The story in the movie really happened. There in the streets of the Castro in 1977, a group of people found anger. The world as it was, was not the world as it should be. They knew the tension. Harvey Milk helped them to articulate that tension. He helped them to move from the emotion of anger to the perspective of hope. And Milk moved them from chaotic riots to an organized march. The world as it is was not the world as it should be, but to do anything about the tension, they had to lift up their heads. They had to work to realize the dream of the world as it should be.
Advent invites us to lift up our heads to see the world as it is. Jesus invites us to lift up our heads and dream about the world as it should be, and thus see clearly, and perhaps feel some anger about, the world as it is. Advent exists between the two poles. Advent is about living in the tension between the world as it is, and the world as it should be. Advent is all about the tension of hope.
I’ve been talking on the global scale, and the global scale feels salient given all that’s in the news today. But hope is also intensely personal work. We live in a world that responds with tension for those who hope. It is easier to stay in the groove, to not make noise. It’s easier to stand in line. But staying in the groove doesn’t make you very interesting. Standing in line doesn’t bring a sense of wholeness to you life.
Lifting up our heads also means, in the words of Jesus, “that your hearts aren’t weighed down.” Jesus talks about drunkenness. As the holidays come, and we are confronted with family, we could all use some honesty about our relationships with alcohol. Pay attention to the other words as well. Jesus says, “don’t let your heart be weighed down by dissipation.” Dissipation is a great descriptive word. Don’t let your heart be watered down. Don’t let your hopes be washed away by the humdrum of life. He also exhorts the people not to be overcome by worry. The word in Greek is actually probably closer to our word for “anxiety.” Don’t let worrying frustrations overwhelm you. Don’t let your heart be weighed down. Don’t forget to hope.
I once heard the Buddhist Monk Thich Nhat Hanh speak at a Catholic college. Hearing a Buddhist monk might seem like a stretch for Catholics, but these were West Coast Catholics. And Thomas Merton wrote “Thich Nhat Hanh is my brother.” Thay, as the monk is called, wrote a book about the teachings of Jesus as they resonate with the spiritual traditions of Buddhism. He argued that Jesus would have encouraged his followers to meditate, to clear their minds. Jesus’ exhortations, like the one we have today not to let your “hearts be weighed down” had a resonance for the Buddhist monk.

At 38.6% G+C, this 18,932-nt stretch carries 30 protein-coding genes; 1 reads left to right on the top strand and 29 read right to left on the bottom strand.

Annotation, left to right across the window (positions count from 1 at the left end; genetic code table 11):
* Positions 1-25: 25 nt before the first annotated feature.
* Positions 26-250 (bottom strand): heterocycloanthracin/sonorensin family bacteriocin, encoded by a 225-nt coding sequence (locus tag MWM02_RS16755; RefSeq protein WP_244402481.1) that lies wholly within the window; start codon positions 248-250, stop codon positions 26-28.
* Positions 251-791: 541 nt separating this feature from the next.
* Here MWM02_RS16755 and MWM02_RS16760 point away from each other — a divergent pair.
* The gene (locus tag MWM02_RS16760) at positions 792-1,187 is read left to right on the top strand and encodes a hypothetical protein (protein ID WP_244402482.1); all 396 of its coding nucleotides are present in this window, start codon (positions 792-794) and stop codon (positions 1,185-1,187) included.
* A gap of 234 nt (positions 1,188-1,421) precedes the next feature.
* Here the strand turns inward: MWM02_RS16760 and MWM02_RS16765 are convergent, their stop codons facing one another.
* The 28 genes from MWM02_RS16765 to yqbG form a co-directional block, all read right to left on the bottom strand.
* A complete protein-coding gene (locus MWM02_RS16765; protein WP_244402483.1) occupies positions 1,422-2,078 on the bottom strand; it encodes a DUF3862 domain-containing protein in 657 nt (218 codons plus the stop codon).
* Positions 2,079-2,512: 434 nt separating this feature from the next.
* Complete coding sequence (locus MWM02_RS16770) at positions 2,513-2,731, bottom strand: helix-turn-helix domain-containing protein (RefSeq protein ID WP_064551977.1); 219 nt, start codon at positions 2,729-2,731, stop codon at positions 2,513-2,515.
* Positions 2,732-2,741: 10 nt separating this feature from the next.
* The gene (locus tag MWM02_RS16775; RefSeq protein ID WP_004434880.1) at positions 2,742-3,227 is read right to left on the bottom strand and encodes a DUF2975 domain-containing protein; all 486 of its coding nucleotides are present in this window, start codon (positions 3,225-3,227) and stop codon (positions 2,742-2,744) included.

When he talked about meditation for Christians, Nhat Hanh said something that transformed passages like our reading from Luke for me. He said, Jesus often talked about the coming Kingdom, but you have to understand. “It is not that the Kingdom of God is not available to us. Rather, we are not available to the Kingdom.” Spiritual practice is about being available to God today, now. Meditation, and prayer, and worship, and scripture study, it helps open us to God’s presence with us now.
Lift up your heads. Don’t let your hearts be weighed down. Jesus is concerned about his followers emotional and spiritual state. There’s a story about Oscar Romero, the archbishop of El Salvador who campaigned for the poor and died a martyr standing up for the poor. Romero had a legendary prayer life. A journalist who had heard the rumors asked, “In the midst of the war, how do you find time for an hour of prayer a day.” Romero responded, “On the hardest days, I need two hours.” Now, know that your priest sometimes struggles to find 20 minutes in a day. I am no saint like Romero. But, if the world as it is is to be transformed into the world as it should be, we’re going to need people who are awake and alert. We need people with the prayer life to survive the tension. We need practices to help us keep our hearts and heads lifted.
In our world today, hope continues to be a radical act. Living with hope means living in tension. Advent invites us into the tension of hope. This Advent, what will you see clearly? This Advent: for what world will you hope? This Advent, how will you keep your head and your heart lifted up?